Synopses & Reviews
The Hindu pantheon is rich in images of the divine feminineand#151;deities representing a wide range of symbolic, social, and meditative meanings. David Kinsley's new book documents a highly unusual group of ten Hindu tantric goddesses, the Mahavidyas, many of whom are strongly associated with sexuality and violence. What is one to make of a goddess who cuts her own head off, or one who prefers sex with a corpse? The Mahavidyas embody habits, attributes, or identities usually considered repulsive or socially subversive and can be viewed as "antimodels" for women. Yet it is within the context of tantric worship that devotees seek to identify themselves with these forbidding goddesses. The Mahavidyas seem to function as "awakeners"and#151;symbols which help to project one's consciousness beyond the socially acceptable or predictable.
Drawing on a broad range of Sanskrit and vernacular texts as well as extensive research in India, including written and oral interpretations of contemporary Hindu practitioners, Kinsley describes the unusual qualities of each of the Mahavidyas and traces the parallels between their underlying themes. Especially valuable are the many rare and fascinating images he presentsand#151;each important to grasping the significance of the goddesses. Written in an accessible, engaging style, Kinsley's book provides a comprehensive understanding of the Mahavidyas and is also an overview of Hindu tantric practice.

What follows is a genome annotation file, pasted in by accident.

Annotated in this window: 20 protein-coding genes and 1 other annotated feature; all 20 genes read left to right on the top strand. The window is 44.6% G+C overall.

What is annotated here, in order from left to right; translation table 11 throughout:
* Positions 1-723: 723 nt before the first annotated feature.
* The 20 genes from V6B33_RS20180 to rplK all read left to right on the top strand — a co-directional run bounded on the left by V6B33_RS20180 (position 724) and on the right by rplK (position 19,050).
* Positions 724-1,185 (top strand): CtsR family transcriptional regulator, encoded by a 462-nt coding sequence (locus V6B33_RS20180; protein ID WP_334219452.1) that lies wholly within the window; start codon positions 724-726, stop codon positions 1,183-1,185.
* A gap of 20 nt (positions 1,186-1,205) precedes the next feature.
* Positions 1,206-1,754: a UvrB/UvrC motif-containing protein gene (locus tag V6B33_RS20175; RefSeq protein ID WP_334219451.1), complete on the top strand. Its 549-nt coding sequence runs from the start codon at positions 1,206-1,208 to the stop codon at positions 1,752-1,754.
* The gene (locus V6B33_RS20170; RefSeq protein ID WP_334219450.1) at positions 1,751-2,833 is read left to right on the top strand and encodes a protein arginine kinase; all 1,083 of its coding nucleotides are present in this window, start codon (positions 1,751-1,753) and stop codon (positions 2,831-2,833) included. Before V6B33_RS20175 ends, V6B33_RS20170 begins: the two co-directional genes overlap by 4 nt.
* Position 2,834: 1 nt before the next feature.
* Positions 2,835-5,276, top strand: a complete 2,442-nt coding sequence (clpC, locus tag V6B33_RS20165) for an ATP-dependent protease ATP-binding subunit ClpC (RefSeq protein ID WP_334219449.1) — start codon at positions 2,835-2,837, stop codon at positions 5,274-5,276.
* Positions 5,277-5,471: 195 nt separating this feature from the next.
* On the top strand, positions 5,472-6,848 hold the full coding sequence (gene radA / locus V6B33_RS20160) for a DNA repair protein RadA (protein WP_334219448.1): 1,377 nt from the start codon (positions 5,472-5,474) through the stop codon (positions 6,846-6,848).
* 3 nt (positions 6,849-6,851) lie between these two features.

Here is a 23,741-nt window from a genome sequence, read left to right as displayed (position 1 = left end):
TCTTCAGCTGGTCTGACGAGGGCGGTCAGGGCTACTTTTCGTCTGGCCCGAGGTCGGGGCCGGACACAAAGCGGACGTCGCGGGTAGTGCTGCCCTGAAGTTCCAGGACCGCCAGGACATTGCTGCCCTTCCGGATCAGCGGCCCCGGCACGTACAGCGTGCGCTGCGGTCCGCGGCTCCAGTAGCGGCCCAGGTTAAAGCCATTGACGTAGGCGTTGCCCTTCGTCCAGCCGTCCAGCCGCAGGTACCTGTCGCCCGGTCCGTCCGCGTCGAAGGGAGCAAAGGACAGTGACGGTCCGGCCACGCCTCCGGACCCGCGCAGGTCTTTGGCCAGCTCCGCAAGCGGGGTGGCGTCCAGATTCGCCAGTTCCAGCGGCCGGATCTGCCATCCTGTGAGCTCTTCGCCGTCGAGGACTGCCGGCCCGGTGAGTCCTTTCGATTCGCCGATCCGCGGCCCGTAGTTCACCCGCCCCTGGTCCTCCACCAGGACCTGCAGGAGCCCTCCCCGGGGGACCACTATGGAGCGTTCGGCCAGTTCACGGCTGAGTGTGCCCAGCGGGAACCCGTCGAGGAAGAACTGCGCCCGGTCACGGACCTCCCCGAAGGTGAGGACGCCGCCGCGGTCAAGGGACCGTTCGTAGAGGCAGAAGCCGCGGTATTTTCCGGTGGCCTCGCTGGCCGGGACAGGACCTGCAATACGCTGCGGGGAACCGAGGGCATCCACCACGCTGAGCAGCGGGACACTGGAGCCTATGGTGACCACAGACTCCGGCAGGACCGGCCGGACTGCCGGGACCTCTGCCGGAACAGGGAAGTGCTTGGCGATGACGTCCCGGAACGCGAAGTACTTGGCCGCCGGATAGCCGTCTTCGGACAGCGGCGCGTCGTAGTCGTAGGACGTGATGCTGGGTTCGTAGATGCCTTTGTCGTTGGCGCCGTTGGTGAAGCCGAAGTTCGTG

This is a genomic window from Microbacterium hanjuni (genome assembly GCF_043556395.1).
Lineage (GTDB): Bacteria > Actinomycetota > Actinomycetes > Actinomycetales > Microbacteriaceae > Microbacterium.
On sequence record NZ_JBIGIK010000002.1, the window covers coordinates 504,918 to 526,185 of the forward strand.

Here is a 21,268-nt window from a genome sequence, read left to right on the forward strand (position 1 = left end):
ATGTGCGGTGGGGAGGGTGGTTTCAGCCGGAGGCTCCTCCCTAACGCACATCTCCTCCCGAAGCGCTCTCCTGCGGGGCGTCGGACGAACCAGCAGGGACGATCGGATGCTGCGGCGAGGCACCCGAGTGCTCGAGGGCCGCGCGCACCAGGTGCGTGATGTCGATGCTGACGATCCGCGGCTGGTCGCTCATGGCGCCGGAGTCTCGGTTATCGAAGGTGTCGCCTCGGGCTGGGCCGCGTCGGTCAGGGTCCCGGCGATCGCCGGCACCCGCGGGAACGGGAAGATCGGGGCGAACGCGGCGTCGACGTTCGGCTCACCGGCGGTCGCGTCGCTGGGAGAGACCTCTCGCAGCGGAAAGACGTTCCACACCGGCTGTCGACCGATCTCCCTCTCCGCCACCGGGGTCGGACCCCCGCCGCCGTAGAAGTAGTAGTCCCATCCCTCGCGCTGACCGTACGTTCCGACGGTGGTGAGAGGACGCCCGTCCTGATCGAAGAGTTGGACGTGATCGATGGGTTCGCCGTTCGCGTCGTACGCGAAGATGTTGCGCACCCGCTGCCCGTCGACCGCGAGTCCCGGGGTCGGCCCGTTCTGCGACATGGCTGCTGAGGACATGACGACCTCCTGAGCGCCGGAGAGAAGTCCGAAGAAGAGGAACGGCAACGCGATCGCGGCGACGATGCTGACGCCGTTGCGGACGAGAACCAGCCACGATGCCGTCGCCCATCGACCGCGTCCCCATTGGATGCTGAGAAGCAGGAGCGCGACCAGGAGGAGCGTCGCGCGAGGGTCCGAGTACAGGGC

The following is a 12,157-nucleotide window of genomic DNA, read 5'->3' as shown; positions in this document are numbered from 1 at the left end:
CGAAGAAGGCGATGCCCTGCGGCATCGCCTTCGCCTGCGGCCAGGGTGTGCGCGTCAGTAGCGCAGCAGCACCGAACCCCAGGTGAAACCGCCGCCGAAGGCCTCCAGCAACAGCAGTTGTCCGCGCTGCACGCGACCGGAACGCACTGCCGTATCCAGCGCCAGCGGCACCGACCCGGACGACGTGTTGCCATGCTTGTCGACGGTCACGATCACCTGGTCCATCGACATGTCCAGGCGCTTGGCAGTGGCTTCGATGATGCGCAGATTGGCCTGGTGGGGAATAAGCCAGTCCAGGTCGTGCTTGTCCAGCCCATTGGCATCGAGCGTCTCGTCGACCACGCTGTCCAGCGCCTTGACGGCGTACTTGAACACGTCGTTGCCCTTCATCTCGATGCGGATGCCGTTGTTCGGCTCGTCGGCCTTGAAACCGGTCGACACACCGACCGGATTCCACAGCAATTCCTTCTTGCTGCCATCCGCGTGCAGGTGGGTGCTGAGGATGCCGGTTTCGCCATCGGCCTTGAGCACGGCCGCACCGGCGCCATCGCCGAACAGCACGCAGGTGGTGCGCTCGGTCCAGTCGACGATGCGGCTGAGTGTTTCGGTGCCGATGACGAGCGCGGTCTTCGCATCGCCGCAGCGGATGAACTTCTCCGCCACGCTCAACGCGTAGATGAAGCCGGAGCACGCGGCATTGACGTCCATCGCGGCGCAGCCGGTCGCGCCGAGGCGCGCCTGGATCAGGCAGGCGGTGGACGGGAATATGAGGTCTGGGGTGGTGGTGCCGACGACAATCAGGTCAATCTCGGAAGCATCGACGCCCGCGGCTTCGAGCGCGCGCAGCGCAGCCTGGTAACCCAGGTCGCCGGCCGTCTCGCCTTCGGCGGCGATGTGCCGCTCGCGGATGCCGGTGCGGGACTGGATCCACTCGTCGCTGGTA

"A far-ranging and impressively comprehensive book with exemplary iconographic analyses. Kinsley has drawn together a group of rare, stunning, and fascinating images."and#151;Miranda Shaw, author of Passionate Enlightenment
Includes bibliographical references (p. 289-297) and index.
About the Author
David Kinsley is Professor of Religion at McMaster University, Canada. He is the author of Hindu Goddesses: Visions of the Divine Feminine in the Hindu Religious Tradition (California, 1985), and The Sword and the Flute: Kali and Krisna, Dark Visions of the Terrible and Sublime in Hindu Mythology (California, 1975).